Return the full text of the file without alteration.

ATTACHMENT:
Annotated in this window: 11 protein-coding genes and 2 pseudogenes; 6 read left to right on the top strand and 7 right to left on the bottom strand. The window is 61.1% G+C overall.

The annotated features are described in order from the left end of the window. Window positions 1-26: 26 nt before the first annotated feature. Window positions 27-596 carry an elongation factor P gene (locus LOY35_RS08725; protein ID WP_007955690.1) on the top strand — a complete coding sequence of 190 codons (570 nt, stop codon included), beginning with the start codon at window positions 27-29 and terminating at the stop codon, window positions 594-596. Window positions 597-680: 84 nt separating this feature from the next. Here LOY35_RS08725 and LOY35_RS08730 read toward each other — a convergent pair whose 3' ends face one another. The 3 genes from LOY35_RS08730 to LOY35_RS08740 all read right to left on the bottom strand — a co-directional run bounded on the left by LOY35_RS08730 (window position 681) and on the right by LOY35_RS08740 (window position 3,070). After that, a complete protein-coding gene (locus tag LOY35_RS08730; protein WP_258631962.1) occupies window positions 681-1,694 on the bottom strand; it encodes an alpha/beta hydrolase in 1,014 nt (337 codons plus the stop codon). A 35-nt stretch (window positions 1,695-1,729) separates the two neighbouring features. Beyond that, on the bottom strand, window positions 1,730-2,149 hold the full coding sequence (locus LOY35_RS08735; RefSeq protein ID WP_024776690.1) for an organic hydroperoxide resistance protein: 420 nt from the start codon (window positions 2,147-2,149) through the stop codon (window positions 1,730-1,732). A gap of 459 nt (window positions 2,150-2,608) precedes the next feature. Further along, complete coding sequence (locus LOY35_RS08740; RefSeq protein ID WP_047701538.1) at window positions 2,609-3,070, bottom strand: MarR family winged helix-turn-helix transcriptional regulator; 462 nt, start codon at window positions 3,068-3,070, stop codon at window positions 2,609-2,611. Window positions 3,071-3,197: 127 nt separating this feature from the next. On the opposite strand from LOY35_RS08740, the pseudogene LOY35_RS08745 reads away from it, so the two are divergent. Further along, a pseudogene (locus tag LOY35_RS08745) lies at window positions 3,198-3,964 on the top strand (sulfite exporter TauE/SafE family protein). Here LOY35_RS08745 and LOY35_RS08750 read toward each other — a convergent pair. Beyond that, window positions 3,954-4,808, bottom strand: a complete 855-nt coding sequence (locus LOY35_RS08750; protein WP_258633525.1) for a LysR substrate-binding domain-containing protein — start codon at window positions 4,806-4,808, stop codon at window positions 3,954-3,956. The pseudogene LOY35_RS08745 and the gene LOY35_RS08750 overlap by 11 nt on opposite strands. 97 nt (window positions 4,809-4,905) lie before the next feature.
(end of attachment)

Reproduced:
Annotated in this window: 11 protein-coding genes and 2 pseudogenes; 6 read left to right on the top strand and 7 right to left on the bottom strand. The window is 61.1% G+C overall.

The annotated features are described in order from the left end of the window. Window positions 1-26: 26 nt before the first annotated feature. Window positions 27-596 carry an elongation factor P gene (locus LOY35_RS08725; protein ID WP_007955690.1) on the top strand — a complete coding sequence of 190 codons (570 nt, stop codon included), beginning with the start codon at window positions 27-29 and terminating at the stop codon, window positions 594-596. Window positions 597-680: 84 nt separating this feature from the next. Here LOY35_RS08725 and LOY35_RS08730 read toward each other — a convergent pair whose 3' ends face one another. The 3 genes from LOY35_RS08730 to LOY35_RS08740 all read right to left on the bottom strand — a co-directional run bounded on the left by LOY35_RS08730 (window position 681) and on the right by LOY35_RS08740 (window position 3,070). After that, a complete protein-coding gene (locus tag LOY35_RS08730; protein WP_258631962.1) occupies window positions 681-1,694 on the bottom strand; it encodes an alpha/beta hydrolase in 1,014 nt (337 codons plus the stop codon). A 35-nt stretch (window positions 1,695-1,729) separates the two neighbouring features. Beyond that, on the bottom strand, window positions 1,730-2,149 hold the full coding sequence (locus LOY35_RS08735; RefSeq protein ID WP_024776690.1) for an organic hydroperoxide resistance protein: 420 nt from the start codon (window positions 2,147-2,149) through the stop codon (window positions 1,730-1,732). A gap of 459 nt (window positions 2,150-2,608) precedes the next feature. Further along, complete coding sequence (locus LOY35_RS08740; RefSeq protein ID WP_047701538.1) at window positions 2,609-3,070, bottom strand: MarR family winged helix-turn-helix transcriptional regulator; 462 nt, start codon at window positions 3,068-3,070, stop codon at window positions 2,609-2,611. Window positions 3,071-3,197: 127 nt separating this feature from the next. On the opposite strand from LOY35_RS08740, the pseudogene LOY35_RS08745 reads away from it, so the two are divergent. Further along, a pseudogene (locus tag LOY35_RS08745) lies at window positions 3,198-3,964 on the top strand (sulfite exporter TauE/SafE family protein). Here LOY35_RS08745 and LOY35_RS08750 read toward each other — a convergent pair. Beyond that, window positions 3,954-4,808, bottom strand: a complete 855-nt coding sequence (locus LOY35_RS08750; protein WP_258633525.1) for a LysR substrate-binding domain-containing protein — start codon at window positions 4,806-4,808, stop codon at window positions 3,954-3,956. The pseudogene LOY35_RS08745 and the gene LOY35_RS08750 overlap by 11 nt on opposite strands. 97 nt (window positions 4,809-4,905) lie before the next feature.